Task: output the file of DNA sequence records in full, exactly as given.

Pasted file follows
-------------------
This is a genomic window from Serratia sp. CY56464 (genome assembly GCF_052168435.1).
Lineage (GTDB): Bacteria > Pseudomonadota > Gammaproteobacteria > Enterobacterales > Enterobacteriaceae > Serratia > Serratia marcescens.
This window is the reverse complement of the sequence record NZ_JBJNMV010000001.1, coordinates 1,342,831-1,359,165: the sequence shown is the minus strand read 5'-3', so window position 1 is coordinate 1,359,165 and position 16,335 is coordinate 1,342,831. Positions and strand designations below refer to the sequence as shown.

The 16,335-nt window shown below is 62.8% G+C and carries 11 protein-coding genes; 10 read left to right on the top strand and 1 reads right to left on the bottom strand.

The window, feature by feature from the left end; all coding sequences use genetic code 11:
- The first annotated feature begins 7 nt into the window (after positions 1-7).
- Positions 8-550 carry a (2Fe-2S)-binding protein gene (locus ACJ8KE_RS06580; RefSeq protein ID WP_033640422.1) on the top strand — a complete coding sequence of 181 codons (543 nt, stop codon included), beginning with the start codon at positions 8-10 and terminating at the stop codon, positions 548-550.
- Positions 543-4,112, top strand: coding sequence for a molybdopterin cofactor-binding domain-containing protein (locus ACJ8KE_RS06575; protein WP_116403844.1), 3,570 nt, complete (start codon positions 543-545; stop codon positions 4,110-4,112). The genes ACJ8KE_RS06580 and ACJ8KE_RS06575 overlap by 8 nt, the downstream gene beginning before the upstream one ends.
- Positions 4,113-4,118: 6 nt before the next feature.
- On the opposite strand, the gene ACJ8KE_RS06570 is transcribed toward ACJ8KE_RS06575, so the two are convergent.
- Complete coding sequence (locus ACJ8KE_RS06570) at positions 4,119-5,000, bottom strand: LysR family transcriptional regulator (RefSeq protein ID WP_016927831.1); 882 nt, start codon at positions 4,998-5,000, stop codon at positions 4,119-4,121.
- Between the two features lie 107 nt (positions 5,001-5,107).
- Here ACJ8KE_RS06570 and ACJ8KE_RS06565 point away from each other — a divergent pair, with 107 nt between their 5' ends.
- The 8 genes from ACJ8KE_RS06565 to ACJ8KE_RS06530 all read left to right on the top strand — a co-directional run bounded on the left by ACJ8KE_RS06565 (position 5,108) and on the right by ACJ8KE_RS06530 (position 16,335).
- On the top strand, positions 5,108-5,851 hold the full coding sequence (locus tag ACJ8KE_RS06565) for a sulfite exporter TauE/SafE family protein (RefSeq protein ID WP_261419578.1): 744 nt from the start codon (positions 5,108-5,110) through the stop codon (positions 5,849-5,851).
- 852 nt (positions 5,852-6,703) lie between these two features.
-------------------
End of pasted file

This is a genomic window from Serratia sp. CY56464 (genome assembly GCF_052168435.1).
Lineage (GTDB): Bacteria > Pseudomonadota > Gammaproteobacteria > Enterobacterales > Enterobacteriaceae > Serratia > Serratia marcescens.
This window is the reverse complement of the sequence record NZ_JBJNMV010000001.1, coordinates 1,342,831-1,359,165: the sequence shown is the minus strand read 5'-3', so window position 1 is coordinate 1,359,165 and position 16,335 is coordinate 1,342,831. Positions and strand designations below refer to the sequence as shown.

The 16,335-nt window shown below is 62.8% G+C and carries 11 protein-coding genes; 10 read left to right on the top strand and 1 reads right to left on the bottom strand.

The window, feature by feature from the left end; all coding sequences use genetic code 11:
- The first annotated feature begins 7 nt into the window (after positions 1-7).
- Positions 8-550 carry a (2Fe-2S)-binding protein gene (locus ACJ8KE_RS06580; RefSeq protein ID WP_033640422.1) on the top strand — a complete coding sequence of 181 codons (543 nt, stop codon included), beginning with the start codon at positions 8-10 and terminating at the stop codon, positions 548-550.
- Positions 543-4,112, top strand: coding sequence for a molybdopterin cofactor-binding domain-containing protein (locus ACJ8KE_RS06575; protein WP_116403844.1), 3,570 nt, complete (start codon positions 543-545; stop codon positions 4,110-4,112). The genes ACJ8KE_RS06580 and ACJ8KE_RS06575 overlap by 8 nt, the downstream gene beginning before the upstream one ends.
- Positions 4,113-4,118: 6 nt before the next feature.
- On the opposite strand, the gene ACJ8KE_RS06570 is transcribed toward ACJ8KE_RS06575, so the two are convergent.
- Complete coding sequence (locus ACJ8KE_RS06570) at positions 4,119-5,000, bottom strand: LysR family transcriptional regulator (RefSeq protein ID WP_016927831.1); 882 nt, start codon at positions 4,998-5,000, stop codon at positions 4,119-4,121.
- Between the two features lie 107 nt (positions 5,001-5,107).
- Here ACJ8KE_RS06570 and ACJ8KE_RS06565 point away from each other — a divergent pair, with 107 nt between their 5' ends.
- The 8 genes from ACJ8KE_RS06565 to ACJ8KE_RS06530 all read left to right on the top strand — a co-directional run bounded on the left by ACJ8KE_RS06565 (position 5,108) and on the right by ACJ8KE_RS06530 (position 16,335).
- On the top strand, positions 5,108-5,851 hold the full coding sequence (locus tag ACJ8KE_RS06565) for a sulfite exporter TauE/SafE family protein (RefSeq protein ID WP_261419578.1): 744 nt from the start codon (positions 5,108-5,110) through the stop codon (positions 5,849-5,851).
- 852 nt (positions 5,852-6,703) lie between these two features.